Enmax Envision adds routers to keep up with GigE demands

To increase its capacity to meet booming demand for high-speed metropolitan Ethernet services in Calgary, utility telco Enmax Envision is installing five T640 routers from Juniper Networks, Inc.

The project, slated to be complete by the end of this month, will allow Enmax Envision to offer 10-gigabit Ethernet services and quality-of-service features to support voice and video applications running over its city-wide network, said Erwin Kantwerg, general manager of Enmax Envision, the telecommunications arm of city-owned electrical utility Enmax Corp.

The move was also necessary to help Enmax keep up with a rapidly increasingly demand for its Gigabit Ethernet services, Kantwerg said. 

“Gigabit Ethernet has become very, very popular,” Kantwerg said. “It’s in high demand. As a result, with the existing equipment we had, we literally ran out of bandwidth in some parts of our network.” 

Calgary’s booming economy is driving demand for Enmax Envision’s services, said Kantwerg. Many of the company’s customers – who include most of the major oil and gas companies headquartered in the city – use its services to extend their office networks among multiple locations. “In Calgary we’ve seen such growth in the economy that it’s a major issue for companies just to house all their employees at one location,” Kantwerg said. So as large businesses spill over into overflow space, they are using Envision services to link those locations together.

According to Kantwerg, there is also growing interest in voice over Internet Protocol (VOIP) services, but to implement those services, organizations need to be able to prioritize traffic so that voice quality remains up to scratch. Until now, Enmax Envision couldn’t provide those guarantees, but quality of service capabilities built into the Juniper T-series routers will allow it to do so.

Tim Lambie, vice-president Americas international at Juniper in Sunnyvale, Calif., said quality of service capabilities are a key selling point for his company’s T-series routers. Their ability to prioritize traffic allows carriers to support customer applications with different service requirements without segmenting the network into multiple virtual private networks per customer, he said.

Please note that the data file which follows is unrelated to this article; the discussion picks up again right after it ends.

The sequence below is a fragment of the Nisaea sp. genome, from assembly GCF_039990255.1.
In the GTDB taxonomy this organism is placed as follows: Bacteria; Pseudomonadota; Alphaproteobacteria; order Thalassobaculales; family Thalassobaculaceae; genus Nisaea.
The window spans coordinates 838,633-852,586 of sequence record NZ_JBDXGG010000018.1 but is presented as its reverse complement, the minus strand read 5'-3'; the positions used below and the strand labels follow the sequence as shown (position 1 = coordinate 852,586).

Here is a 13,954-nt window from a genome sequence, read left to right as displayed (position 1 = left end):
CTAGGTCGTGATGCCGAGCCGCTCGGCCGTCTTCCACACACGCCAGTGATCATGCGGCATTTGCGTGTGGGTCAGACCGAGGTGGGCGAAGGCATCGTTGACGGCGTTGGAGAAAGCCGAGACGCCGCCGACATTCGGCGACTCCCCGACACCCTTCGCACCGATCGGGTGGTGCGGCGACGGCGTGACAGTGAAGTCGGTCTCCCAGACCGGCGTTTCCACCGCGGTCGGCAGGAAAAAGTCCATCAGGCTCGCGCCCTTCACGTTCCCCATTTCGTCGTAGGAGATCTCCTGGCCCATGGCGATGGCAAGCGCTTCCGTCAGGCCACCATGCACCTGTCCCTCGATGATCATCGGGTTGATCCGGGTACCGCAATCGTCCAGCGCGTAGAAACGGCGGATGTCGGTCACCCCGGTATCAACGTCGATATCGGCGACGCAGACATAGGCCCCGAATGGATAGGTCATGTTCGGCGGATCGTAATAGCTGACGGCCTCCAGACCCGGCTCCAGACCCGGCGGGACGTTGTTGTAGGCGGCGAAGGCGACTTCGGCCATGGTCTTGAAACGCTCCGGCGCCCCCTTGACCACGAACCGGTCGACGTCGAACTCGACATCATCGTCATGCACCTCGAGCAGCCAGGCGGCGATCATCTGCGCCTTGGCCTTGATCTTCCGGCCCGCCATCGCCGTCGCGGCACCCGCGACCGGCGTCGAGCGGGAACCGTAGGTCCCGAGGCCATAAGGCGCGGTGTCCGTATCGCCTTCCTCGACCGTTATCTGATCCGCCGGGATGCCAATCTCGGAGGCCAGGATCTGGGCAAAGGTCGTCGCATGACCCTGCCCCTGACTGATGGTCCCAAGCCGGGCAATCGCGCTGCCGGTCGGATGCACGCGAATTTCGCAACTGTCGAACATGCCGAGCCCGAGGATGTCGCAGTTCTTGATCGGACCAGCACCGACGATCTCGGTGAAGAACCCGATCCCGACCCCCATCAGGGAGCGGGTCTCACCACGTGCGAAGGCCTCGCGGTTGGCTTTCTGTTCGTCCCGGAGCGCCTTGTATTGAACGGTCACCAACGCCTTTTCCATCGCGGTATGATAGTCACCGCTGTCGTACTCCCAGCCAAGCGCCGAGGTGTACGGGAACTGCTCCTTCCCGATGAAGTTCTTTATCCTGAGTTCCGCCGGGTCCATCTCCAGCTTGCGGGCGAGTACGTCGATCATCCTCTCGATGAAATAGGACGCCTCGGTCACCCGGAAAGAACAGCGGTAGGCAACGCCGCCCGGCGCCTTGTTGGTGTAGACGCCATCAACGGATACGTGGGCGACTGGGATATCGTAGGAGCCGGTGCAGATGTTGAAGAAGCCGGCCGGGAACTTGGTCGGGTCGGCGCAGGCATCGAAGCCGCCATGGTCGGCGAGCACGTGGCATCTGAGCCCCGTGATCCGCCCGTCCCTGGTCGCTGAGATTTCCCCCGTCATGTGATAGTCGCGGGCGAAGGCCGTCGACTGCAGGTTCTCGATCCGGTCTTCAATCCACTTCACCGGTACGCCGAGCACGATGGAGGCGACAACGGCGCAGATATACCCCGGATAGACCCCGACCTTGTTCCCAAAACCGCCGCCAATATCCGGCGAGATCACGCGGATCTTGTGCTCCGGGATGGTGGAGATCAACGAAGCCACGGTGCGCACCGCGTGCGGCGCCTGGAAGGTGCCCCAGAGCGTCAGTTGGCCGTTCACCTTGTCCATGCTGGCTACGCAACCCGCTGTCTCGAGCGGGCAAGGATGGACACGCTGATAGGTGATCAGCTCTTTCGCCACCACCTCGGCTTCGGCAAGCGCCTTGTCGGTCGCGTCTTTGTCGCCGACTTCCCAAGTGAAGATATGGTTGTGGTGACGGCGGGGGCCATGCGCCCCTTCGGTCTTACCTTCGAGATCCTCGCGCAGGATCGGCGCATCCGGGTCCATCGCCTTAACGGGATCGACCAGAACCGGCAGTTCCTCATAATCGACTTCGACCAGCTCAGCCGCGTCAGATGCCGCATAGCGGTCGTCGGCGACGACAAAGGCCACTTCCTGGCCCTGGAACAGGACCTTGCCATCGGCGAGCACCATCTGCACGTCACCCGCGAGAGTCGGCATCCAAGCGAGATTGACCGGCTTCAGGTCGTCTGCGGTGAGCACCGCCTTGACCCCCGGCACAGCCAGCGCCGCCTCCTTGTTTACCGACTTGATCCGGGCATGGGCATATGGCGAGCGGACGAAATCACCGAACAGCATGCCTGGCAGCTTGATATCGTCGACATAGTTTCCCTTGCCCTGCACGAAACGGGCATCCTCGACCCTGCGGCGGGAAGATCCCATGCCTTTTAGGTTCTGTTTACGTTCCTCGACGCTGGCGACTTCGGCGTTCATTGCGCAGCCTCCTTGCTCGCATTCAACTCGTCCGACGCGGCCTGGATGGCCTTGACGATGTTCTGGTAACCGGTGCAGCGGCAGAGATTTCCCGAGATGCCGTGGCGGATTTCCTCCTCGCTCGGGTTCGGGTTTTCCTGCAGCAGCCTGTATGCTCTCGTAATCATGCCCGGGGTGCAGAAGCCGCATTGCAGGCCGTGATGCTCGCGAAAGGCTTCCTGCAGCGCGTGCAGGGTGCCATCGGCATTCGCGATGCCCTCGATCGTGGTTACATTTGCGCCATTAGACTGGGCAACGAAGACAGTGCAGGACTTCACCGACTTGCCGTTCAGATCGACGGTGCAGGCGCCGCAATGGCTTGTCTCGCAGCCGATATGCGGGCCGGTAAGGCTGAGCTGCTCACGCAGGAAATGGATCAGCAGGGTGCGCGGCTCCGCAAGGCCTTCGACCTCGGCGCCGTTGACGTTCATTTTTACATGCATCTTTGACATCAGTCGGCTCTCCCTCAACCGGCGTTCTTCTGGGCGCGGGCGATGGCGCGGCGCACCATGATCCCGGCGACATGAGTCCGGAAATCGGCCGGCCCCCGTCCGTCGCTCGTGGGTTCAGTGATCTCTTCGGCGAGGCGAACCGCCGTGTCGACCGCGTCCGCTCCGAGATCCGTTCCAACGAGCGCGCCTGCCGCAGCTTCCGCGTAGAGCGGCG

While Lambie expects carriers will still create a separate virtual network for each customer, he said the T-series capabilities eliminate the need to create separate VPNs for each application in order to meet service requirements, thus avoiding “an infinite overlaying morass of complexity.” 

Kantwerg said the new routers will also help Enmax Envision meet an emerging demand for 10-gigabit Ethernet services. A handful of customers have inquired about such offerings, he said, and they appear quite serious about wanting the added speed. Kantwerg said businesses are making more use of not only VOIP but video, and these combined with e-mail and other routine network traffic are pushing the demand for network bandwidth to new heights. 

The company hopes to launch a 10-gigabit Ethernet service offering within about six months, Kantwerg said. Lambie said the T-series routers can support interfaces up to 40 gigabits per second. 

Enmax Envision has three of the new routers deployed now. Because the company has plenty of unused fibre in the ground and on utility poles, it is creating an entire parallel network using the new routers, said Kantwerg. Existing customers who don’t need the services the new routers make possible will remain on the old network and won’t be affected at all by the upgrades. Those who do need the new services will be switched over, probably experiencing service interruptions of around half an hour in the process.

Lambie said the T-series routers are aimed at telecommunications carriers. They offer 640-gigabit backplane capability and multiple routers can be hooked together to look like one router. A 2002 report from Boston-based research firm The Yankee Group said multi-chassis scalability is required to meet growing capacity demand in the core of the network. Among other operators using Juniper’s T-series routers are Microsoft Corp.’s MSN, Global Crossing and Korea Telecom.

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Grant Buckler
Grant Buckler
Freelance journalist specializing in information technology, telecommunications, energy & clean tech. Theatre-lover & trainee hobby farmer.

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